“When a conversation takes place in one’s native language, both interlocutors pay attention to it in a more global way, focusing on the sentences and the global content of the message,” stresses Jon Andoni Duñabeitia, co-author of the study. However, when done in a foreign language, attention resources focus primarily on other, more complex linguistic levels for non-native speakers, such as sounds and words.

“In the latter communicative context we need to reconfigure our attention strategies so that we can understand each other, and this may be directly related to the difference in the areas synchronised during the conversation,” suggests Duñabeitia. (1)

Language.

Portrayed as a facilitator of communication.

But it is actually a barrier we must overcome.

Only when this barrier is lifted can we actually speak to each other.

Because communication and understanding never stem from logos.

But Logos is the result of the understanding we already have.

Speak to me.

And I will understand you…

Only if I already do…

Note: “Μπορείς να με καταλάβεις;” = “Can you understand me?” in Greek…

Language. Thought. Time. Dasein.

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The relationship between language and thought is controversial. One hypothesis is that language fosters habits of processing information that are retained even in non-linguistic domains.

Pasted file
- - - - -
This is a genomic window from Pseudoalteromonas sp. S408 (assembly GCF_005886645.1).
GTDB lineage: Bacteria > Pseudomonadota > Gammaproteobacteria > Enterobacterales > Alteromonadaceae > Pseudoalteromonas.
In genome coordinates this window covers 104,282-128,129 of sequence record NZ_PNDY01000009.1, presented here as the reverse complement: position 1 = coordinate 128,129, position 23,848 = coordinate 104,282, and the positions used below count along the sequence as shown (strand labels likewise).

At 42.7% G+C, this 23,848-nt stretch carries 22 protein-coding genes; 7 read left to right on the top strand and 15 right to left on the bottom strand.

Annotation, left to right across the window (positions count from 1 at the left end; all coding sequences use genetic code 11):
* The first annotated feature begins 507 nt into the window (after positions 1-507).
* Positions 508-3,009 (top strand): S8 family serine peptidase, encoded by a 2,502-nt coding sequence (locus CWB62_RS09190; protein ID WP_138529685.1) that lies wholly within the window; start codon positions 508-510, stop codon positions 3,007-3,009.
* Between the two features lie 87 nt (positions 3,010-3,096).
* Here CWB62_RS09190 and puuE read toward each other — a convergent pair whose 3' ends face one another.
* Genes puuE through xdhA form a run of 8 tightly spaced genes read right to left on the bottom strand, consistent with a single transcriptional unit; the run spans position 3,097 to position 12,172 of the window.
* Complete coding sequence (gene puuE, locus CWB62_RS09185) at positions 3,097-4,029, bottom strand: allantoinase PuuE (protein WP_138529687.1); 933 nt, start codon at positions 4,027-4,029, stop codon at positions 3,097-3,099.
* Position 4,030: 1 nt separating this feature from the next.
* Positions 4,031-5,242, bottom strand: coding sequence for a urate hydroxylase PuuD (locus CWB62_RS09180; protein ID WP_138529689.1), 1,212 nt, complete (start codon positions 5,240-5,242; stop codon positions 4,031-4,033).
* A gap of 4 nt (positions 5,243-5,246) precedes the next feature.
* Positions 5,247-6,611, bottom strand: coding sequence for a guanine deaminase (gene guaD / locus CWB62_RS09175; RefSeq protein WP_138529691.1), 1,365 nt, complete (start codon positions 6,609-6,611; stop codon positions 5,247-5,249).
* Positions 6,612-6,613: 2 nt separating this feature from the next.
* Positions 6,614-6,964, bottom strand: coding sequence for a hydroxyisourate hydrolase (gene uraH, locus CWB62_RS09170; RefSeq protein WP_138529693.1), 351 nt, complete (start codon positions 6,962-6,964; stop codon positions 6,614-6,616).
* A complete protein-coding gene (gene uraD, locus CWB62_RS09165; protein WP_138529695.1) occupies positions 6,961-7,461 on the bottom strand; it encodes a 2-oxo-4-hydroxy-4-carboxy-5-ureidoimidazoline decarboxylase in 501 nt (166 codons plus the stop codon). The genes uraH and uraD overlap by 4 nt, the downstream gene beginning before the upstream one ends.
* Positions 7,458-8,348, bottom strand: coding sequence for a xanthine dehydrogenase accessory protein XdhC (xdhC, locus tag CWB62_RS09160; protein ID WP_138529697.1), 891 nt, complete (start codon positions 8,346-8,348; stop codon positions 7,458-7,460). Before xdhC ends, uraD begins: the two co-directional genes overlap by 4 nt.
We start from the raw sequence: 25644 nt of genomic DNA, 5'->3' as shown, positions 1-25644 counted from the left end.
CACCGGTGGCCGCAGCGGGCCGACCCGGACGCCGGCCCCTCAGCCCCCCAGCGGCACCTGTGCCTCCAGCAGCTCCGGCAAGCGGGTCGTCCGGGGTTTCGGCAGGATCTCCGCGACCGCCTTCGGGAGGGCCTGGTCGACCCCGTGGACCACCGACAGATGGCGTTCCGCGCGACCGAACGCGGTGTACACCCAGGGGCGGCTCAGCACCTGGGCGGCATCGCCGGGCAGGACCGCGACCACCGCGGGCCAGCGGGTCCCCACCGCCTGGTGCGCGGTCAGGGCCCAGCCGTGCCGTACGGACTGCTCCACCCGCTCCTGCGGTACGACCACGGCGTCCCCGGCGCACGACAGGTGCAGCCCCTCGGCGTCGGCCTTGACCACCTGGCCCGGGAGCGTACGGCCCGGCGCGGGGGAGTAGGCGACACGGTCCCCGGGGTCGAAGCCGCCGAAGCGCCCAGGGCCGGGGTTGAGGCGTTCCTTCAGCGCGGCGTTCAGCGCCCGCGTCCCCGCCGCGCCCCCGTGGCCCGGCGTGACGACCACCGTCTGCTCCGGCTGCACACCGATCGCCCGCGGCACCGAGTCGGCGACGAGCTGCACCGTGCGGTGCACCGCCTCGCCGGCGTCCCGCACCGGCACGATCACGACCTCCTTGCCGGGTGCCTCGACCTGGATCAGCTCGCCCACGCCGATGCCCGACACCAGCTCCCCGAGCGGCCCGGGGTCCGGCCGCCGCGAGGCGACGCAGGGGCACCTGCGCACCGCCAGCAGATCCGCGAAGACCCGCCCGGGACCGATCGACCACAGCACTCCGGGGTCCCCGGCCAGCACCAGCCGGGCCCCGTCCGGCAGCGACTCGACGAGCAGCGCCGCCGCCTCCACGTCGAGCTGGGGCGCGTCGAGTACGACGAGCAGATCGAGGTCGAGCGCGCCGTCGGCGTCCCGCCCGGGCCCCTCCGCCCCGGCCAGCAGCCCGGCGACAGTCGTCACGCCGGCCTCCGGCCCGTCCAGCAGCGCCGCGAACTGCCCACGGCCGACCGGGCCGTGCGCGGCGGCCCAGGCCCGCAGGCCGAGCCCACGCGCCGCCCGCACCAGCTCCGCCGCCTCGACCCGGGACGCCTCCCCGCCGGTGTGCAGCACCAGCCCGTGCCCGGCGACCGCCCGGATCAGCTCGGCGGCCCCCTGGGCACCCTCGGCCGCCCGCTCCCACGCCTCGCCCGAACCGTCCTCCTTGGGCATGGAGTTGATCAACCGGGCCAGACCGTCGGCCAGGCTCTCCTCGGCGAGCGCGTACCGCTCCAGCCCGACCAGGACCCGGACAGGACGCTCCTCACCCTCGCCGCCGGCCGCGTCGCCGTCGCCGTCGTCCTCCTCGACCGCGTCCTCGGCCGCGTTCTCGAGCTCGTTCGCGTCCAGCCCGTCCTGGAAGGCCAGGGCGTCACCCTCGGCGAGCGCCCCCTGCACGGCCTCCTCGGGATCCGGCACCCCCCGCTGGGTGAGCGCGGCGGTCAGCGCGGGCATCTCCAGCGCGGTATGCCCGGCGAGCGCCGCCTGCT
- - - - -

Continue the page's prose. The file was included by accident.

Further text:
Languages, for instance, vary in their branching direction. In typical right-branching (RB) languages, like Italian, the head of the sentence usually comes first, followed by a sequence of modifiers that provide additional information about the head (e.g. “the man who was sitting at the bus stop”). In contrast, in left-branching (LB) languages, like Japanese, modifiers generally precede heads (e.g. “who was sitting at the bus stop, the man”). In RB languages, speakers could process information incrementally, given that heads are presented first and modifiers rarely affect previous parsing decisions. In contrast, LB structures can be highly ambiguous until the end, because initial modifiers often acquire a clear meaning only after the head has been parsed. Therefore, LB speakers may need to retain initial modifiers in working memory until the head is encountered to comprehend the sentence.

Studies show that the link between language and thought might not be just confined to conceptual representations and semantic biases, but rather extend to syntax and its role in our way of processing sequential information or in the way the working memory of speakers of languages with mixed branching or free word order works. “[…] left-branching speakers were better at remembering initial stimuli across verbal and non-verbal working memory tasks, probably because real-time sentence comprehension heavily relies on retaining initial information in LB languages, but not in RB languages”, says Alejandro Sanchéz Amaro, from the Department of Cognitive Science at the University of California, San Diego. (1)

Thinking in a sequence based on your language.

Languages based on the way you think.